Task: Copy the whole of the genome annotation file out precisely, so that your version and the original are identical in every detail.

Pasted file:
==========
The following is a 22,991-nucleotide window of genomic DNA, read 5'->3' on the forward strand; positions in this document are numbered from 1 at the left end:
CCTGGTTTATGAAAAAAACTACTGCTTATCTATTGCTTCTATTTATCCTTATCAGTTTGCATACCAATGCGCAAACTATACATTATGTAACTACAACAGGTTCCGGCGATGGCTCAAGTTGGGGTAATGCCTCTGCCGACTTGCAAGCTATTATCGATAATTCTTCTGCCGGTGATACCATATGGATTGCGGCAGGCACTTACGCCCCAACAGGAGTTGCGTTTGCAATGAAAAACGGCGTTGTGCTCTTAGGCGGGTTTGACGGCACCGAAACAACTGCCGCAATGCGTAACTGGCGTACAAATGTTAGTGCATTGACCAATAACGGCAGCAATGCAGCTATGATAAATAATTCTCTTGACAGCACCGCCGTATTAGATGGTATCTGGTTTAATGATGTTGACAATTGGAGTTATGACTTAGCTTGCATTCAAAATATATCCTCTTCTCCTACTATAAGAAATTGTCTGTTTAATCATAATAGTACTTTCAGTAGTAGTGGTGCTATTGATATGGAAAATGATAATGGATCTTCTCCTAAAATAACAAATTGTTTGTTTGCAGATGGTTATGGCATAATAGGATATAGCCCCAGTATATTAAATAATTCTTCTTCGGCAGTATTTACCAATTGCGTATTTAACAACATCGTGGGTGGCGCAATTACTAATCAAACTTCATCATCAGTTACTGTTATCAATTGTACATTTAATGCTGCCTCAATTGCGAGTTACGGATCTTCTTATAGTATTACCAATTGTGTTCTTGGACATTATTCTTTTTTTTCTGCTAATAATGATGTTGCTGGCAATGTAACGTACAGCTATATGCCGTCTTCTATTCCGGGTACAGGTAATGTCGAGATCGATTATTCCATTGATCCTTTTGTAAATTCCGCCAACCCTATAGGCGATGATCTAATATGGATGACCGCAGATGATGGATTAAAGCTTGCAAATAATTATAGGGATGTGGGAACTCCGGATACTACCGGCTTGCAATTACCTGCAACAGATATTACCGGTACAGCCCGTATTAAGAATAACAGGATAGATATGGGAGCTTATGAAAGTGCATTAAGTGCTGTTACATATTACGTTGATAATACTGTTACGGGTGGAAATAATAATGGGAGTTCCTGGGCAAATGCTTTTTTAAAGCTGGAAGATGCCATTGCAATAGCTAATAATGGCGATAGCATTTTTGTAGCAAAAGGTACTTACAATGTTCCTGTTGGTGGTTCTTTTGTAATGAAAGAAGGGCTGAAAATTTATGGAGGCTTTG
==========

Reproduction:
The following is a 22,991-nucleotide window of genomic DNA, read 5'->3' on the forward strand; positions in this document are numbered from 1 at the left end:
CCTGGTTTATGAAAAAAACTACTGCTTATCTATTGCTTCTATTTATCCTTATCAGTTTGCATACCAATGCGCAAACTATACATTATGTAACTACAACAGGTTCCGGCGATGGCTCAAGTTGGGGTAATGCCTCTGCCGACTTGCAAGCTATTATCGATAATTCTTCTGCCGGTGATACCATATGGATTGCGGCAGGCACTTACGCCCCAACAGGAGTTGCGTTTGCAATGAAAAACGGCGTTGTGCTCTTAGGCGGGTTTGACGGCACCGAAACAACTGCCGCAATGCGTAACTGGCGTACAAATGTTAGTGCATTGACCAATAACGGCAGCAATGCAGCTATGATAAATAATTCTCTTGACAGCACCGCCGTATTAGATGGTATCTGGTTTAATGATGTTGACAATTGGAGTTATGACTTAGCTTGCATTCAAAATATATCCTCTTCTCCTACTATAAGAAATTGTCTGTTTAATCATAATAGTACTTTCAGTAGTAGTGGTGCTATTGATATGGAAAATGATAATGGATCTTCTCCTAAAATAACAAATTGTTTGTTTGCAGATGGTTATGGCATAATAGGATATAGCCCCAGTATATTAAATAATTCTTCTTCGGCAGTATTTACCAATTGCGTATTTAACAACATCGTGGGTGGCGCAATTACTAATCAAACTTCATCATCAGTTACTGTTATCAATTGTACATTTAATGCTGCCTCAATTGCGAGTTACGGATCTTCTTATAGTATTACCAATTGTGTTCTTGGACATTATTCTTTTTTTTCTGCTAATAATGATGTTGCTGGCAATGTAACGTACAGCTATATGCCGTCTTCTATTCCGGGTACAGGTAATGTCGAGATCGATTATTCCATTGATCCTTTTGTAAATTCCGCCAACCCTATAGGCGATGATCTAATATGGATGACCGCAGATGATGGATTAAAGCTTGCAAATAATTATAGGGATGTGGGAACTCCGGATACTACCGGCTTGCAATTACCTGCAACAGATATTACCGGTACAGCCCGTATTAAGAATAACAGGATAGATATGGGAGCTTATGAAAGTGCATTAAGTGCTGTTACATATTACGTTGATAATACTGTTACGGGTGGAAATAATAATGGGAGTTCCTGGGCAAATGCTTTTTTAAAGCTGGAAGATGCCATTGCAATAGCTAATAATGGCGATAGCATTTTTGTAGCAAAAGGTACTTACAATGTTCCTGTTGGTGGTTCTTTTGTAATGAAAGAAGGGCTGAAAATTTATGGAGGCTTTG